The Royal Bank of Scotland and its subsidiary Natwest are to launch a £1bn fund to help finance small businesses through fixed-rate loans from £1,000 to £250,000, with no arrangement fee.
RBS said that 90% of businesses which apply for the loans will get a decision within 5 days of their application.
"Small businesses are the engine room of the UK economy, and it is essential that we do everything we can to support them. The launch of this additional Small Business Fund is another way that we are backing the businesses of tomorrow as they grow," said Les Matheson, CEO of Personal and Business Banking for RBS.
"We want to be the number one bank for business customers and as we work to regain the trust in our bank we want our business customers to be confident that by doing business with us, they can realise their ambitions."
The dedicated fund will be split between 11 different areas across the UK, and will target both new and existing customers who are looking to grow or diversify their business through new borrowing, said the 81% state-owned lender.
The fund announcement comes only a few days after the group pledged to invest £1 billion into improving customer service for its business customers.
Staff will be given more training so they can offer more advice and services locally to firms, rather than having to refer back to a central office.
The bank also said it will improve its wealth management service in the UK for its high net worth customers.
RBS' Retail Problems
Meanwhile, RBS is still battling a range of mis-selling scandals and banking complaints, as well as IT issues and regulatory probes.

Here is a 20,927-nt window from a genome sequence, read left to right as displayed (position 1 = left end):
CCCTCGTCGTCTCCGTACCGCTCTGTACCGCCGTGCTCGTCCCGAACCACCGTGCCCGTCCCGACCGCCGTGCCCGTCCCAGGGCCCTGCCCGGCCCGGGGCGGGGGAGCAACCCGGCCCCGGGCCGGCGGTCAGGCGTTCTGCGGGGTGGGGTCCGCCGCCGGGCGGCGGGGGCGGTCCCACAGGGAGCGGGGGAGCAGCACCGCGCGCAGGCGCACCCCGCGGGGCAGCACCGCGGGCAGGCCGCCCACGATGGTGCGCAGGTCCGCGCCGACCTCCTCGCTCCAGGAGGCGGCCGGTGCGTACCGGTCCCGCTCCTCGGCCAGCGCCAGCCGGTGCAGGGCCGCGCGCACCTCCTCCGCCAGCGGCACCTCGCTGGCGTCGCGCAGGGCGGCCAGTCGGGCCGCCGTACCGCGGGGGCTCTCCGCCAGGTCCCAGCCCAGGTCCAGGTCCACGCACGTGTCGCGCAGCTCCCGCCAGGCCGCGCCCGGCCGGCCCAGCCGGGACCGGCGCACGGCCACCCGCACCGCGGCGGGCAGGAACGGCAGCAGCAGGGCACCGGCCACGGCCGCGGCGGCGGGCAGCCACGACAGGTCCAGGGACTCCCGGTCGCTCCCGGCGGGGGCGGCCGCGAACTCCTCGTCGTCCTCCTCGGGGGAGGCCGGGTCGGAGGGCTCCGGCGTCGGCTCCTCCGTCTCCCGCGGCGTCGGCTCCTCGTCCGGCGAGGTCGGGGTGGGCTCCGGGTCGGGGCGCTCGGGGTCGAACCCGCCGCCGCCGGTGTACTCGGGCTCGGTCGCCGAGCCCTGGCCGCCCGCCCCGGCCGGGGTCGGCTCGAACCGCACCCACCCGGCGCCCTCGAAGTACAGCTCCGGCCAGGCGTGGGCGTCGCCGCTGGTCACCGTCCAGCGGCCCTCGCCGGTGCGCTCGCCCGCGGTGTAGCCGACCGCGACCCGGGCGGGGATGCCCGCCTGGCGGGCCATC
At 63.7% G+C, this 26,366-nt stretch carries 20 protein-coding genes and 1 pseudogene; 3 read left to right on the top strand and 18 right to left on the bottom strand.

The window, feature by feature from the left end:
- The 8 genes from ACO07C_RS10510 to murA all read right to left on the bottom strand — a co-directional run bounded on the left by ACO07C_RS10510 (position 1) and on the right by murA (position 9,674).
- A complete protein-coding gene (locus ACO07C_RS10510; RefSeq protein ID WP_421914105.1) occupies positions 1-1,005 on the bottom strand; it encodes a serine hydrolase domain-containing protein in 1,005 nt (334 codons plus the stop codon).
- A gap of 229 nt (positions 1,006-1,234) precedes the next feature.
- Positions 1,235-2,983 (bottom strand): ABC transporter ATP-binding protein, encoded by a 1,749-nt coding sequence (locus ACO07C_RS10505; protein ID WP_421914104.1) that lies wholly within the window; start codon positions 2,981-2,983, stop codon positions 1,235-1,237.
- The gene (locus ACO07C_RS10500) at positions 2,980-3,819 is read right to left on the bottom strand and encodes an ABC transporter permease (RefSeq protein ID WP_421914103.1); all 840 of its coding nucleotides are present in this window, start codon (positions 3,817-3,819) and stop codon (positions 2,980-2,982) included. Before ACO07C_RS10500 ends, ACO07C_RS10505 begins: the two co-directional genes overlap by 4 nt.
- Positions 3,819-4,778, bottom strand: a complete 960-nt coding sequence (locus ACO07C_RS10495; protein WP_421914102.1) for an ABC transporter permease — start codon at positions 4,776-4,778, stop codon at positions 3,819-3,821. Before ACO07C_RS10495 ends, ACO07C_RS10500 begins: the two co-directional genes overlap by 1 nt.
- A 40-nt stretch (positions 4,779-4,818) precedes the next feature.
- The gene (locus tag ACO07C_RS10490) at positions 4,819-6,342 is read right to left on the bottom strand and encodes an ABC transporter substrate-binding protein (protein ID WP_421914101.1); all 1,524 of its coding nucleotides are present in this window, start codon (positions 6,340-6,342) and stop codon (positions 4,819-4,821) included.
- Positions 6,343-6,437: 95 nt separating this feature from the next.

One of the major scandals centres on PPI, which was originally designed to provide loan repayment cover, should the customer fall ill, lose their job or have an accident.
However, millions of customers have now submitted complaints stating that they never wanted or needed the policy in the first place.
RBS has paid billions of pounds in compensation to PPI victims and the scandal is still not over.
Elsewhere, the mis-selling of complex derivatives has cost the bank millions in administrative and redress fees to SMEs. This was deemed to have led the bank to shut its controversial Global Restructuring Group (GRG) unit after it was accused of engineering businesses into default while profiting from their struggles.
In August, Britain's financial regulator also fined the RBS and Natwest £15m for serious failings in their advised mortgage sales business between 1 June 2011 and 31 March 2013.
Also, RBS pledged £1bn to overhaul its IT systems after a collapse in its infrastructure led to millions of customers being unable to access or tap into their accounts via card or online.